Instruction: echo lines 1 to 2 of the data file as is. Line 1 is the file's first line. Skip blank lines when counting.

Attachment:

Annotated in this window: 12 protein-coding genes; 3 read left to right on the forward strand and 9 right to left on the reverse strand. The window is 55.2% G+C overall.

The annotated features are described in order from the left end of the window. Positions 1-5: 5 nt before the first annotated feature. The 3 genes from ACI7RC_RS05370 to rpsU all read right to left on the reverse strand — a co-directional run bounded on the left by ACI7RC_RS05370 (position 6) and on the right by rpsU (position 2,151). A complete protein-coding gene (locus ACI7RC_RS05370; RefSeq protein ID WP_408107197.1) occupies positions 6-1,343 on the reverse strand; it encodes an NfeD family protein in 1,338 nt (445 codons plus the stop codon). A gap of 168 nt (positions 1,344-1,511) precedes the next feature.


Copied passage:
Annotated in this window: 12 protein-coding genes; 3 read left to right on the forward strand and 9 right to left on the reverse strand. The window is 55.2% G+C overall.

The annotated features are described in order from the left end of the window. Positions 1-5: 5 nt before the first annotated feature. The 3 genes from ACI7RC_RS05370 to rpsU all read right to left on the reverse strand — a co-directional run bounded on the left by ACI7RC_RS05370 (position 6) and on the right by rpsU (position 2,151). A complete protein-coding gene (locus ACI7RC_RS05370; RefSeq protein ID WP_408107197.1) occupies positions 6-1,343 on the reverse strand; it encodes an NfeD family protein in 1,338 nt (445 codons plus the stop codon). A gap of 168 nt (positions 1,344-1,511) precedes the next feature.